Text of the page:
Pending Legislation Would Require Electronic Recording Devices in New Cars

circuit_board.jpg On April 24 2012, the Senate passed S.1813, titled “Moving Ahead for Progress in the 21st Century Act” or the “MAP-21” for short. The bill is now sitting in House of Representative for waiting for approval as H.R. 4348. The bill provides for general highway funding and also new motor vehicle safety regulations. Title 1, Section 31406 of the bill requires that all new cars sold in the United States as of 2015 be equipped with an event data recorder (EDR). EDRs are electronic devices, generally housed with a car’s airbag, which record certain information about the car’s movement seconds before and during a crash.

The provision requiring EDRs be a standard addition to new cars as of 2015 follows the National Highway Traffic and Safety Administration‘s (NHTSA) publication of nationwide standards for the devices in August 2006. According the final rules, the NHTSA estimates that 64% of cars already had EDRs by 2005. However, guidelines for the installation of EDRs were sought from the NHTSA in order to improve accuracy and data collection. The NHTSA standards provide that as of 2013 all EDRs must record:

•Change in forward crash speed •Maximum change in forward crash speed •Time from beginning of crash at which the maximum change in forward crash speed occurs •Speed vehicle was traveling •Percentage of engine throttle, percentage full (how far the accelerator pedal was pressed)
•Whether or not brake was applied •Ignition cycle (number of power cycles applied to the EDR) at the time of the crash •Ignition cycle (number of power cycles applied to the EDR) when the EDR data were downloaded •Whether or not driver was using safety belt •Whether or not frontal airbag warning lamp was on •Driver frontal airbag deployment: time to deploy for a single stage airbag, or time to first stage deployment for a multistage airbag •Right front passenger frontal airbag deployment: time to deploy for a single stage airbag, or time to first stage deployment for a multistage airbag •Number of crash events •Time between first two crash events, if applicable •Whether or not EDR completed recording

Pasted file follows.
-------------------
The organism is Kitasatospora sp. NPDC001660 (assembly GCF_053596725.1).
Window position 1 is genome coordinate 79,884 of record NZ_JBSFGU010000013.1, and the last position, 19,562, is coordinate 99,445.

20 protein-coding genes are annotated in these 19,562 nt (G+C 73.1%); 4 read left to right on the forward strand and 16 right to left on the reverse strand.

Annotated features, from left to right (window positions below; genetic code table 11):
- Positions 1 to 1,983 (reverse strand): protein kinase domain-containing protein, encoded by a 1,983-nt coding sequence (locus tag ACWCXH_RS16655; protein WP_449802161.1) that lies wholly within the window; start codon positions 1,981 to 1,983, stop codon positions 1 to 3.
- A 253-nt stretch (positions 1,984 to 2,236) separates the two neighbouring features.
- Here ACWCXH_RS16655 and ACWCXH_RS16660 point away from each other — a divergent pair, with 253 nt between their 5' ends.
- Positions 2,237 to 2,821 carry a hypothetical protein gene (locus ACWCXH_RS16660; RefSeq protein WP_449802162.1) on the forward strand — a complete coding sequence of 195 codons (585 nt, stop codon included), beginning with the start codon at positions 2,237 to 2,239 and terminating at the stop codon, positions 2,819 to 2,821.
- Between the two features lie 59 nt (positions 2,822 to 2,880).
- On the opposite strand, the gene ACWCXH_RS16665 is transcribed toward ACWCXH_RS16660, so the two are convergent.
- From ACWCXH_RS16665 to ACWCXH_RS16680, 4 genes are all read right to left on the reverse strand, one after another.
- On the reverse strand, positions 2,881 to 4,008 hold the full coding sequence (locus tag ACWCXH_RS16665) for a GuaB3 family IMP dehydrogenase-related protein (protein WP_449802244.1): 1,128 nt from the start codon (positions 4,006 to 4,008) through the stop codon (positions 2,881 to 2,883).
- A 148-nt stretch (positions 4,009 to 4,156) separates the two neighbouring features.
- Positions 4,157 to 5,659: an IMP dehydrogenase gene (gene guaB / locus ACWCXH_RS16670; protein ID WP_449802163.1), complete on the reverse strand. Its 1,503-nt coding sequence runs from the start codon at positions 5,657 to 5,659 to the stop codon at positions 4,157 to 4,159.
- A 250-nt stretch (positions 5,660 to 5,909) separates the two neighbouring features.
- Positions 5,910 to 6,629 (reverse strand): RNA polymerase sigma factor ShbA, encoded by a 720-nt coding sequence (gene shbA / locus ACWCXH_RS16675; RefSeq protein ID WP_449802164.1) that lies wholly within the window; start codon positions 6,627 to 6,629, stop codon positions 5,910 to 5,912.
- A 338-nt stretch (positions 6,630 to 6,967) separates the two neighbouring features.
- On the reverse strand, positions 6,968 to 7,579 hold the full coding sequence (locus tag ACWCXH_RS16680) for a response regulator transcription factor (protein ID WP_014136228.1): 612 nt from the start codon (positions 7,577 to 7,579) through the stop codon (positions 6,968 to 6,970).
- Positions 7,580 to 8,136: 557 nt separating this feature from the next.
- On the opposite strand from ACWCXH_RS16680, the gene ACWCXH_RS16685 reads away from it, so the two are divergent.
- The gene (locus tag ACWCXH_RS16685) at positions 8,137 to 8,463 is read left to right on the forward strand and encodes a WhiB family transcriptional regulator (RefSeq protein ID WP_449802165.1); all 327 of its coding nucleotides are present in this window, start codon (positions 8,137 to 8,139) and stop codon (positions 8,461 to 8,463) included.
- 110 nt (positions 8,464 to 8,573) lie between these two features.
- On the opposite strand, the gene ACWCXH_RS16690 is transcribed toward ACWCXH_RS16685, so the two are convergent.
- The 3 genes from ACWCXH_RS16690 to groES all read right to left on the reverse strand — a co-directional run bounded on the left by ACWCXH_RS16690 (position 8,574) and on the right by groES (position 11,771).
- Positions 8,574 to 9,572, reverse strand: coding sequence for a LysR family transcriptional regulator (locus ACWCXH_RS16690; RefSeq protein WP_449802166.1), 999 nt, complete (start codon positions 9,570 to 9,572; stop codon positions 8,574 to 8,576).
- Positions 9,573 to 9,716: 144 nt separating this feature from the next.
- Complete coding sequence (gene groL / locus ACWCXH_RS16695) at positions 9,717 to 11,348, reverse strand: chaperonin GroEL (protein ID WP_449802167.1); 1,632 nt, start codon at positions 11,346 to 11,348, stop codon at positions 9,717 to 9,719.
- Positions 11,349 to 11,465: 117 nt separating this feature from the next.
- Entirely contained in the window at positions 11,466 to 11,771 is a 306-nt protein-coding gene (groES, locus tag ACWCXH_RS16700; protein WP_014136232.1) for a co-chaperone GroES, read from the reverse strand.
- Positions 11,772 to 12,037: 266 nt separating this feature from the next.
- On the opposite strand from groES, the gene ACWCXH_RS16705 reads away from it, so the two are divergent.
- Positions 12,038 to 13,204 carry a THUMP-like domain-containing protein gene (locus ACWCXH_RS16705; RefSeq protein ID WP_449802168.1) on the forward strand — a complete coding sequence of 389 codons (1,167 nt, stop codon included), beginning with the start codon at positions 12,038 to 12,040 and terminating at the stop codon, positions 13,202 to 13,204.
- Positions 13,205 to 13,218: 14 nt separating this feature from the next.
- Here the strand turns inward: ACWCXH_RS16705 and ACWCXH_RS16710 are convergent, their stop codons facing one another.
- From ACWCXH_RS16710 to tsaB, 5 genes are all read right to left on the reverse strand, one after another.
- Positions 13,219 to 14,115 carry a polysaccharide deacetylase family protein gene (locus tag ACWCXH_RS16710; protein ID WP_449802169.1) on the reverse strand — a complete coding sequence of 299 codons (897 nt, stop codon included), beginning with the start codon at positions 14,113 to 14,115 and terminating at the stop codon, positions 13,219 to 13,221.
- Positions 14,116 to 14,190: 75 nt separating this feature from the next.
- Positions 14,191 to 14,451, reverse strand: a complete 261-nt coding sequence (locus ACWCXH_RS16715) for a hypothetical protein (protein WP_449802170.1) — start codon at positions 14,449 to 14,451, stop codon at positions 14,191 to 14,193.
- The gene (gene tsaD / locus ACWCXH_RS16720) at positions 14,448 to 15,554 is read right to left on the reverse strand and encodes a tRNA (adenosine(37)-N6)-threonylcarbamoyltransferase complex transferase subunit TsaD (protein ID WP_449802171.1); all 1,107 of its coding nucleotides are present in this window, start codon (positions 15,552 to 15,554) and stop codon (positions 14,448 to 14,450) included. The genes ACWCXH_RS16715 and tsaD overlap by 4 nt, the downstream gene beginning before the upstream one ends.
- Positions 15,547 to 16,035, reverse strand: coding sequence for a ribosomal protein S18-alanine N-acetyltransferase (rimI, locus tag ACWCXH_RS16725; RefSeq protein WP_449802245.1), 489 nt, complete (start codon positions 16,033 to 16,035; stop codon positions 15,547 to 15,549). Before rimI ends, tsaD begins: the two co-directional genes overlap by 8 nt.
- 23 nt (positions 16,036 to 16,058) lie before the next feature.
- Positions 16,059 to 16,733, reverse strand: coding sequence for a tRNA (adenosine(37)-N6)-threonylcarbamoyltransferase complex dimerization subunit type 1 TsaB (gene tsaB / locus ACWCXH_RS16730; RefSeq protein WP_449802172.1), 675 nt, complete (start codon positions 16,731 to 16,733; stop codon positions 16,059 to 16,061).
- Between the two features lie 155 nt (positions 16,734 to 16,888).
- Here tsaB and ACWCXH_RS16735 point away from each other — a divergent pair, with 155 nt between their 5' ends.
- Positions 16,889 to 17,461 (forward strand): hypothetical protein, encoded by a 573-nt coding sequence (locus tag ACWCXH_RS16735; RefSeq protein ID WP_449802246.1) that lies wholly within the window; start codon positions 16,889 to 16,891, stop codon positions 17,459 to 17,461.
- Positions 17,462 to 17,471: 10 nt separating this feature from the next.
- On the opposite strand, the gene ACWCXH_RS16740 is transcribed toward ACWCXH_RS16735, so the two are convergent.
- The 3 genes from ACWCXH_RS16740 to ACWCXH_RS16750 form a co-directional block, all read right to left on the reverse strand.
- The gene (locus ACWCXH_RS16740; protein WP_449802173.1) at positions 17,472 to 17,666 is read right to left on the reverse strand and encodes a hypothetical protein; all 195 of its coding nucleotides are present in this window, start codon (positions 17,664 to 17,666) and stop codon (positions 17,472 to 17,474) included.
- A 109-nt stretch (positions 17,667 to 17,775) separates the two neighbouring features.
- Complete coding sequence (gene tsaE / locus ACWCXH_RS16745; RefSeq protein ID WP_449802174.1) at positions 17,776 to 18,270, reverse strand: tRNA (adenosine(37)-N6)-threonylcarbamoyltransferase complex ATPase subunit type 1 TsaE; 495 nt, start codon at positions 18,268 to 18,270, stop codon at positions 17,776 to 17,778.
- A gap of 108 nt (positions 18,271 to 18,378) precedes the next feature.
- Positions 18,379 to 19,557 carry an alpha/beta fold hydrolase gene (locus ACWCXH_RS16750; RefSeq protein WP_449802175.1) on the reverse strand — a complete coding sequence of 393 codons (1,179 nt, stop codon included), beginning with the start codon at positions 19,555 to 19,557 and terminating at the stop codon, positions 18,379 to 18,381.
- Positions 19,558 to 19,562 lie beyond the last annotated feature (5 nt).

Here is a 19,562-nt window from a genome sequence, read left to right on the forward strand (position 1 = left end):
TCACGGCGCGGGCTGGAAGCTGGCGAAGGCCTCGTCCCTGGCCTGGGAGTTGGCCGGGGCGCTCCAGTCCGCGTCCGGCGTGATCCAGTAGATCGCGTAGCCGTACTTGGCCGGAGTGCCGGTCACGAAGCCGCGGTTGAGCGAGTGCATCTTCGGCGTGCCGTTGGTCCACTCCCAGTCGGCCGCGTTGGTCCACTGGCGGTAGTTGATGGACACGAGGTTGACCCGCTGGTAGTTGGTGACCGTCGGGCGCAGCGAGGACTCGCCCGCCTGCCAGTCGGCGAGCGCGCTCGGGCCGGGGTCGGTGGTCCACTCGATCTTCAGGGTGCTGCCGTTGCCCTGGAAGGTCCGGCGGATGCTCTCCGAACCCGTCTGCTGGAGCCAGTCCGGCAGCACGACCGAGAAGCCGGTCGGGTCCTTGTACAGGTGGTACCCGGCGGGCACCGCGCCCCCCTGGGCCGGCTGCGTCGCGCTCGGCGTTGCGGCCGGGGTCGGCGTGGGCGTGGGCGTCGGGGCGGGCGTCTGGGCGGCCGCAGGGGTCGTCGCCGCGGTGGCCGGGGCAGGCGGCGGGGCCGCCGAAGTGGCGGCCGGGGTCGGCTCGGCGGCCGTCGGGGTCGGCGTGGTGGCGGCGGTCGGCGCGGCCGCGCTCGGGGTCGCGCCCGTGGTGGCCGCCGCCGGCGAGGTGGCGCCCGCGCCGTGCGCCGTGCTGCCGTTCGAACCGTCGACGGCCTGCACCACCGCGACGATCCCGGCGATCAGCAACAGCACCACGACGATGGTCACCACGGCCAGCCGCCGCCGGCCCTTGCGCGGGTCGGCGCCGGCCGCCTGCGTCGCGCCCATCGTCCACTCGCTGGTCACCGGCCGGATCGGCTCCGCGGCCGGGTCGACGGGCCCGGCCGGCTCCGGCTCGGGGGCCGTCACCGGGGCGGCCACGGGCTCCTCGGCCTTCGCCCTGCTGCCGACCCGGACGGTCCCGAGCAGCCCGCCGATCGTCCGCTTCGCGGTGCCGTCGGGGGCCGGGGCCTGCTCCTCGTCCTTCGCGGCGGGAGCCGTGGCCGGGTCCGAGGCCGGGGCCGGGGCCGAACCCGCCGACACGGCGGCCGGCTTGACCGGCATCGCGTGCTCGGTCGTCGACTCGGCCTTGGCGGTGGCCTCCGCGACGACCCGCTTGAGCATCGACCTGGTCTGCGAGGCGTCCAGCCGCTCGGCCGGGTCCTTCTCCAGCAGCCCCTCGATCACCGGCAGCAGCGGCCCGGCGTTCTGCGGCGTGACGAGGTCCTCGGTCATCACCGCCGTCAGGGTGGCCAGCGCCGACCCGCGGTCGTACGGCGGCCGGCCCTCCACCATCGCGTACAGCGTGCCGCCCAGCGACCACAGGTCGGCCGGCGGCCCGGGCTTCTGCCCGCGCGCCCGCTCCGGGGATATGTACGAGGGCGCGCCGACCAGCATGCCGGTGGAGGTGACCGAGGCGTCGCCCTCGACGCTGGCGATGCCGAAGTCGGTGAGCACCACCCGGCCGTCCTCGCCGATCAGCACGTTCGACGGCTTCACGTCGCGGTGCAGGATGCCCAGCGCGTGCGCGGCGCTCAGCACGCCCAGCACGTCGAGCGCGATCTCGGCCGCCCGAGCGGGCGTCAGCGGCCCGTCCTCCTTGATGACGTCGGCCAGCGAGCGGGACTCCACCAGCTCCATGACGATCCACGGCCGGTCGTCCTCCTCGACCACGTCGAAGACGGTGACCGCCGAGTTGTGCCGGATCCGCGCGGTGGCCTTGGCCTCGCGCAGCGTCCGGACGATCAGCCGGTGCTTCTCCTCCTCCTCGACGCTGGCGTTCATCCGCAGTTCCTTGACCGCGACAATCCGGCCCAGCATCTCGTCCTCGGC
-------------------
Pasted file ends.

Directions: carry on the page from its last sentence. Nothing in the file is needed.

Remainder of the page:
The NHTSA sees EDRs as a great tool to collect data on the circumstances of accidents where the airbag was deployed. Of course, not everyone has access to the recorded data. In a physical sense, EDRs are fairly inaccessible and require the same diagnostic equipment and codes to extract the information as many other computerized components found in newer cars. The proposed law would also reinforce existing legal precedent in states such as in California, which have determined that the device’s data belongs to the vehicle’s owner. In a California case EDR data was disallowed into evidence because police officers did not obtain a warrant before downloading and reviewing crash data from an SUV involved in a fatal DUI accident. Therefore, the data may not be collected without the owner’s permission, barring a court order to discover information. Drivers should look for provisions in their car insurance policy that agree to provide their insurance company with the data in the case of an accident. Some insurance companies, such as State Farm, are also providing portable tracking devices to drivers that record similar information as EDRs, in exchange for lower rates.

Just as the NHTSA finds the potential crash information from EDRs useful for research and improving motor vehicle safety, personal injury plaintiffs may find EDRs useful in proving their claim. EDRs could very likely be discoverable in such cases. The information would be invaluable to a crash reconstruction expert hired to evaluate who was at fault in the accident in question. EDRs are not a smoking gun in every case, as many do not record through an entire accident or may be damaged in an accident. Individuals involved in a personal injury lawsuit should consult with their attorney to determine the pros and cons of pursuing such evidence in their case.

Gregory Brod is the managing attorney at the Brod Law Firm. The Brod Law Firm provides outstanding legal services to personal injury victims in San Francisco and the Greater Bay Area. Please call us today for a free consultation about your personal injury claim.